When starting a company with more than one shareholder, it is advisable to execute a shareholders’ agreement in order to establish some ground rules about the business operation and the relationship between shareholders. Nevertheless, shareholders are not required to have a shareholders’ agreement in place when setting up a company, but instead they have the option to have one if they decide so.
Therefore, the question remains as to why should I have a shareholders’ agreement? While drafting a shareholders’ agreement can be costly sometimes, it is recommended to have a written agreement for several reasons discussed below.
First, at the beginning of a business relation, partners cannot easily foresee potential conflicts
They are not usually capable to predict future problems or other circumstances that can cause them to fall out or put them in difficult positions regarding the decision-making process in the company. Disagreements can occur in any kind of relationship, especially in business relationships where money is involved. When partners have a problem, it is normally more difficult to find a solution that is fair to everyone. Therefore, it is easier to formalize an approach that sets out the rules to be followed when difficult circumstances arise.
If partners choose not to draft a shareholders’ agreement that can cope with potential problems, they might face bigger risks such us losing the partnership or losing trust in each other.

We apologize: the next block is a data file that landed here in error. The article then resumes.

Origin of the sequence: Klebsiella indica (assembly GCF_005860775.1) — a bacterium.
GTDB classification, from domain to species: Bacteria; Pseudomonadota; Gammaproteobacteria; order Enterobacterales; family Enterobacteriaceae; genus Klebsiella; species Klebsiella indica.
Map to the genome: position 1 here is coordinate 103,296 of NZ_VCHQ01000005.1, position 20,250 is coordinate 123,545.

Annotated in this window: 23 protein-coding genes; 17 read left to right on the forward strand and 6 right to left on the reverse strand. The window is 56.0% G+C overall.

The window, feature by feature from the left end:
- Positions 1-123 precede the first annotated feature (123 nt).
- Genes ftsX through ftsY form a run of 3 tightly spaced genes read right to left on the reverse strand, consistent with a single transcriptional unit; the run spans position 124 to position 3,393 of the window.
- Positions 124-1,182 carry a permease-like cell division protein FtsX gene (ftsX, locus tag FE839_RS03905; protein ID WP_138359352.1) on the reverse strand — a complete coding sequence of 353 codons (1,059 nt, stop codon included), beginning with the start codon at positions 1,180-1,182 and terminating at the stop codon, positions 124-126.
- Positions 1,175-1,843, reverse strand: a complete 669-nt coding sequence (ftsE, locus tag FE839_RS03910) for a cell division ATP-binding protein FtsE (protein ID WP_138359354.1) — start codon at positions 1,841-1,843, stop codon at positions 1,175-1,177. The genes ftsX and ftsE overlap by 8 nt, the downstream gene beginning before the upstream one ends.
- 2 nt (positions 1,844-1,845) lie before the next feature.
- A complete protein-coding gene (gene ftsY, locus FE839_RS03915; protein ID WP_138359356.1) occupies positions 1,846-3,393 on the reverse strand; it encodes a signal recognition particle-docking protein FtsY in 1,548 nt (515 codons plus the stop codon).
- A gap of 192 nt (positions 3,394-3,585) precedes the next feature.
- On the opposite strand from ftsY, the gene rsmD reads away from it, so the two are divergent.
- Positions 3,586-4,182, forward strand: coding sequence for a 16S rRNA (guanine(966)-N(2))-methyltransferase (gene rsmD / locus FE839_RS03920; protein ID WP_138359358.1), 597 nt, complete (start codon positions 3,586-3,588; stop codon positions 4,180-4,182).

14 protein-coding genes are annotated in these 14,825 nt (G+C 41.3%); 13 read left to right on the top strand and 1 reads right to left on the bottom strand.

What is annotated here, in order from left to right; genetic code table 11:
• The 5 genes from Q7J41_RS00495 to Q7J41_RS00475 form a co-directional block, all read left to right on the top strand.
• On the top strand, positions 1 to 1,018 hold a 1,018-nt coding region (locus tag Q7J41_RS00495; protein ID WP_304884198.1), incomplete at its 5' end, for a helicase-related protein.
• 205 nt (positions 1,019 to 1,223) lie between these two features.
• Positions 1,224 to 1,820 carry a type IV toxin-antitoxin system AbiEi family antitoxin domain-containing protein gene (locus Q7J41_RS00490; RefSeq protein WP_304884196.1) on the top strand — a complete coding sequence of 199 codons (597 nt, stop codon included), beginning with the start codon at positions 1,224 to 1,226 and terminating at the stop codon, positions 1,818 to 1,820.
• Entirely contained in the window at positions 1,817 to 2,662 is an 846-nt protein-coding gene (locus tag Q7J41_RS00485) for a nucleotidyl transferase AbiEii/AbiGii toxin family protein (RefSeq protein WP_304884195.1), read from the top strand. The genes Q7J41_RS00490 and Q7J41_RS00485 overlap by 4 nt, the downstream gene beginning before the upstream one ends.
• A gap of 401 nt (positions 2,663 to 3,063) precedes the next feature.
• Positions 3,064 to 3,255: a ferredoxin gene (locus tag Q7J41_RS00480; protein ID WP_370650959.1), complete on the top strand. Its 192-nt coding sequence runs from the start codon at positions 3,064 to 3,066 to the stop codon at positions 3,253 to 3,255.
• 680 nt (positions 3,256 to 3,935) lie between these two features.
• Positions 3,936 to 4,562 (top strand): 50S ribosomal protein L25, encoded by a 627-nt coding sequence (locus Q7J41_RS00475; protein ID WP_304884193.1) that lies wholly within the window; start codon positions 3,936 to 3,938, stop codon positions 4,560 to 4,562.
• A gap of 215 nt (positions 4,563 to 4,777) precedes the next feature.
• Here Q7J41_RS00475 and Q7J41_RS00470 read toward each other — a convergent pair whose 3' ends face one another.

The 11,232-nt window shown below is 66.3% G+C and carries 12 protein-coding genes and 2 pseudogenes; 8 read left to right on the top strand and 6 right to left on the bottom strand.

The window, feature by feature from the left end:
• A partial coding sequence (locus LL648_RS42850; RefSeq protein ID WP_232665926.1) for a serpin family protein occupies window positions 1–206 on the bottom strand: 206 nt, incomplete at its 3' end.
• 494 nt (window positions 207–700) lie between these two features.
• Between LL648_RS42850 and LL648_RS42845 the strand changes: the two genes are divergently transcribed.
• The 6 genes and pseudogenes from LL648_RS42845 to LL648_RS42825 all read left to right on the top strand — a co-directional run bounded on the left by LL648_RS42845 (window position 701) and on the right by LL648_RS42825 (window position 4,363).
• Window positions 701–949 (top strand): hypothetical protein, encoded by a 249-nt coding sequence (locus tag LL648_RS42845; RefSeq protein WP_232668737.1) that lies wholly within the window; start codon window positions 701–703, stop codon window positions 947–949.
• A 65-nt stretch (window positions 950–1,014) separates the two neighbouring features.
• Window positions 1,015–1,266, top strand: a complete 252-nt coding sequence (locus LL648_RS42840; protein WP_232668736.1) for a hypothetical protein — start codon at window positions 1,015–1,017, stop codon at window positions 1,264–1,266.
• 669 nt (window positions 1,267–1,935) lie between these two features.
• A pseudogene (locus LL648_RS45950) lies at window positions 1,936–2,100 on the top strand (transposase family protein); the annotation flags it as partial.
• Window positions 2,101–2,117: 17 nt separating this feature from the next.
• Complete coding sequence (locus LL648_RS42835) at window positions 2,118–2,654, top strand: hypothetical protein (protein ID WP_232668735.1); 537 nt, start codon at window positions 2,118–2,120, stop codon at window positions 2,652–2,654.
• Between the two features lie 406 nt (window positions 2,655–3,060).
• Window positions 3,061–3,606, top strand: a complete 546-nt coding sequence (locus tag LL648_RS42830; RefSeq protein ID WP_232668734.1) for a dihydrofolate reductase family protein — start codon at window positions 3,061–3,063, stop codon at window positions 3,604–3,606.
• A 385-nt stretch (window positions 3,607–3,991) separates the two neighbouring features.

The shareholders’ agreement governs the operation of the company and employment issues
This contract can regulate among others, how the board of directors makes decisions, the number, power and duties of the board of directors and how shareholders can become directors or officers in the company.
By drafting a shareholders’ agreement, shareholders establish an equitable relation and therefore protect either the minority shareholders or the majority shareholders. For instance, the agreement can contain clauses that provides for the ability of the company to issue additional shares, decisions that can be made either unanimously or by majority vote. The agreement can also contain “tag-along/drag-along” clauses.
A shareholders’ agreement can establish a mechanism that regulates the transfer of shares
For instance, the agreement can provide a mechanism that establishes priority for the existing shareholders when other shareholders want to sell their shares. This mechanism is often called the “right of first refusal”.
Fifth, the shareholders’ agreement comes in handy when one of the shareholders wants to exit the company. The remaining shareholders can ask the exiting shareholder not to work in a competing business. This kind of restriction can be very limiting to the shareholder exiting the company but protects the company and its interests.
Lastly, if disputes occur, the shareholders’ agreement can set in place a dispute resolution clause. This may include referral to mediation, or to arbitration.
In conclusion, there are multiple answers to the question “Why should I have a shareholders agreement?”. Aside from the specific points above, a shareholders’ agreement can also signal business stability. And, by showing business stability, the company presents itself more valuable to future investors and partners.
Our business lawyers in Miami, Florida USA can successfully plan and prepare shareholders’ agreements, and help you understand why you should have a shareholders’ agreement. Contact us or schedule a consultation with your business attorney in Miami, Florida USA to help you plan and execute a shareholders’ agreement.
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